European Comics in Official and Fan Translations


Martin Veyron

Martin Veyron

Martin Veyron was born in southwestern France in 1950.

In 1975, after obtaining a diploma from the art and design school Arts Déco in Paris, he founded a studio together with Jean-Claude Denis and Caroline Dillard. He then began to publish his first illustrations, in magazines such as Lui, L'Expansion, and Cosmopolitan.

Veyron got his start in comics in 1977 with the unforgettable Bernard Lermite in the magazine L'Echo des savanes, in which he also published Edmond le cochon and L'Amour propre (1982), the latter of which was republished by Albin Michel in 1983 and adapted for the cinema in 1985, with Veyron himself writing the screenplay.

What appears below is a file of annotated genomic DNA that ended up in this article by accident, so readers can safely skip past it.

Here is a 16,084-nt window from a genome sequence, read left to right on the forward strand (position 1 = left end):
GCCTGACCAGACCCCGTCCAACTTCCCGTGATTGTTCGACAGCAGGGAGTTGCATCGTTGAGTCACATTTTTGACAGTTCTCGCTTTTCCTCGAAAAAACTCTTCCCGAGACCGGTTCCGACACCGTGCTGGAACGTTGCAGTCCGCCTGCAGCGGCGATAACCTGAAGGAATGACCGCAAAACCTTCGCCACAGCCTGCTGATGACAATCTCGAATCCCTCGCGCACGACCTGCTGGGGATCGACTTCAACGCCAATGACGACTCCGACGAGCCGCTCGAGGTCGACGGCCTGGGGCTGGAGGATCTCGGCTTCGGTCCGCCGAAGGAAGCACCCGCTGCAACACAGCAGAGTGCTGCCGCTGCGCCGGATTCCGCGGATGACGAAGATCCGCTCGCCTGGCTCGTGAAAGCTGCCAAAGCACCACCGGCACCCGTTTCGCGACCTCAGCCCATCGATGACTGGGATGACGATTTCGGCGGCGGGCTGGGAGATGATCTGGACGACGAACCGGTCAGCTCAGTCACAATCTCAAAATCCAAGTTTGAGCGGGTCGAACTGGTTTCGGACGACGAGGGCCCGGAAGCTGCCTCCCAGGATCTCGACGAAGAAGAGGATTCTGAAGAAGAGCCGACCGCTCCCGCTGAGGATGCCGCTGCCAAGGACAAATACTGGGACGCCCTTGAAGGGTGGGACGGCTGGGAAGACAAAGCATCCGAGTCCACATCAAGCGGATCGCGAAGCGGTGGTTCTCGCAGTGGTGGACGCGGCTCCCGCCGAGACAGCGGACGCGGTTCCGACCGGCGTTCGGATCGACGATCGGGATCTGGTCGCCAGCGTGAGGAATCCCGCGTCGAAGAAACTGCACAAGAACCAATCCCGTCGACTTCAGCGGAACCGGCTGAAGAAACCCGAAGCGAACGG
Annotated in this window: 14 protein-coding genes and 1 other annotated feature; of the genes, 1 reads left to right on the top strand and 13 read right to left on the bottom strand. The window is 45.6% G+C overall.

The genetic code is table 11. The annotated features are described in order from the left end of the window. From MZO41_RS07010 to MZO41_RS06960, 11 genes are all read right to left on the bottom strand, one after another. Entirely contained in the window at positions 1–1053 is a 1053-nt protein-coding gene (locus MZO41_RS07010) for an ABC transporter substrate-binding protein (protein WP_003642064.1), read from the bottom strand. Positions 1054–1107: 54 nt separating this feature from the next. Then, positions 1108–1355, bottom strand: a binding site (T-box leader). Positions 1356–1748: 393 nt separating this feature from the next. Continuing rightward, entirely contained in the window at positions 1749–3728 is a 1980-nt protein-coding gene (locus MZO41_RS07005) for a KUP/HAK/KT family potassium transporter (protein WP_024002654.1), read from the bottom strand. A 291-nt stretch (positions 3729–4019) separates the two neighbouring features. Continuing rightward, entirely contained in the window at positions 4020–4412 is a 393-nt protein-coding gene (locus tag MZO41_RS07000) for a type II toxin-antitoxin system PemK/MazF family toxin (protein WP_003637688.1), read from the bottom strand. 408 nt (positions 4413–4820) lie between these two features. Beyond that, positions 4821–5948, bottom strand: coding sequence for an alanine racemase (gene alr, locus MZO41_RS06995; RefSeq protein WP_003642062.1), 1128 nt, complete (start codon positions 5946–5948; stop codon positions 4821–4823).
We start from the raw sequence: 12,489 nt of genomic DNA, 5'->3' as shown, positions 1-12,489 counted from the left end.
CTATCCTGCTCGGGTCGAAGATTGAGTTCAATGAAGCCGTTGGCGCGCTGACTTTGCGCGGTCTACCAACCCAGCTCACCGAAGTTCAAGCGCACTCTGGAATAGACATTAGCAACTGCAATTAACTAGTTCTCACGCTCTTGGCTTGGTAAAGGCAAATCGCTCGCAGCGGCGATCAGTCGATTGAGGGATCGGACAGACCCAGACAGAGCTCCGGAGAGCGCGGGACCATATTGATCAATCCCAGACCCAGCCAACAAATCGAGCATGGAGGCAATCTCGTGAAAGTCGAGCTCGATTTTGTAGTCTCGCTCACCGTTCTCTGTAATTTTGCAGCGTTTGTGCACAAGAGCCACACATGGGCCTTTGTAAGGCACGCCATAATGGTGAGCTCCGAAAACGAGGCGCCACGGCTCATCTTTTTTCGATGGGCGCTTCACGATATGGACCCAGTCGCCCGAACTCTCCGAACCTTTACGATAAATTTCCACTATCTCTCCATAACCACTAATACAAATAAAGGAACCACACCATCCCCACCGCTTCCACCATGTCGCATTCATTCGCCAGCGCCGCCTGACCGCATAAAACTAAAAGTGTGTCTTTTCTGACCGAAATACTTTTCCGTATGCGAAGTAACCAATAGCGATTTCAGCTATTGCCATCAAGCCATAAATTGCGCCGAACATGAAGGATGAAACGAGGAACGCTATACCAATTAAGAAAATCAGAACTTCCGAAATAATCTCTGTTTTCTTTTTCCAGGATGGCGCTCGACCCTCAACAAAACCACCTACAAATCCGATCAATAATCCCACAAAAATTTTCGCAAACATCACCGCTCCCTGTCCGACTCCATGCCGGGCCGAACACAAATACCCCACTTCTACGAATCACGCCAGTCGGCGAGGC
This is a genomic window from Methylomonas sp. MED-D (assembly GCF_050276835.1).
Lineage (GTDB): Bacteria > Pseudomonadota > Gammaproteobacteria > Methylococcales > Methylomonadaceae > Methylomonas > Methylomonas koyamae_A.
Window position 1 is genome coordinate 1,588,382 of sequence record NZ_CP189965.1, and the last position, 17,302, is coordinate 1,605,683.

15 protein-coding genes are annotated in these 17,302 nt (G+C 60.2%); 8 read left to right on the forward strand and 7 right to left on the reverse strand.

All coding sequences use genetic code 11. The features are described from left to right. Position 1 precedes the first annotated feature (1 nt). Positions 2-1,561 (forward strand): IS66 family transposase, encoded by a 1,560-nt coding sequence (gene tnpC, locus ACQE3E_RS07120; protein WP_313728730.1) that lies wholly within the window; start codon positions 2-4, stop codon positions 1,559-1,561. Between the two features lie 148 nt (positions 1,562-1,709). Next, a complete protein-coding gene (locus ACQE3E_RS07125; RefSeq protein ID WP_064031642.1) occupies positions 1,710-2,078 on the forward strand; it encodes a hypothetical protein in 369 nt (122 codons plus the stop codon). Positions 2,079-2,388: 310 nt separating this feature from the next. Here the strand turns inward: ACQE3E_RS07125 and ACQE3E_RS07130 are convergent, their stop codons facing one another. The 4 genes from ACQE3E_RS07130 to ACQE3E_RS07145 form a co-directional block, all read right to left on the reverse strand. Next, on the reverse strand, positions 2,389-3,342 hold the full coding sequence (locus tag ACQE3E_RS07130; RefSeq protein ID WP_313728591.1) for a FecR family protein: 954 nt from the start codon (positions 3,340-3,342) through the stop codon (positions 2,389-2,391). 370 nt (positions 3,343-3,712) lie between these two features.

Veyron would continue to publish Bernard Lermite in the magazine Pilote, and, in parallel, published numerous press cartoons and illustrations in Libération, Paris Match, Le Nouvel Observateur, and L'Événement du jeudi. Many of these illustrations were later republished as collections.

By 2001, Veyron had become an established name in the comics field, to the point that he was given the Grand Prix at the Angouleme International Comics Festival in 2001.

In 2009, he took back up an old theme with Blessure d'amour propre, with Dargaud. But rather than offering readers the sequel they'd been waiting for for 26 years, he offered them instead the story of aging comics author Martin Veyron...

In the years to follow, he published several other works with Dargaud, including the two-part series Marivaudevilles de jour and Marivaudevilles de nuit (2012) and the celebrated Ce qu'il faut de terre à l'homme (How Much Land Does a Man Need?, Europe Comics 2018), a timeless fable about man's greed.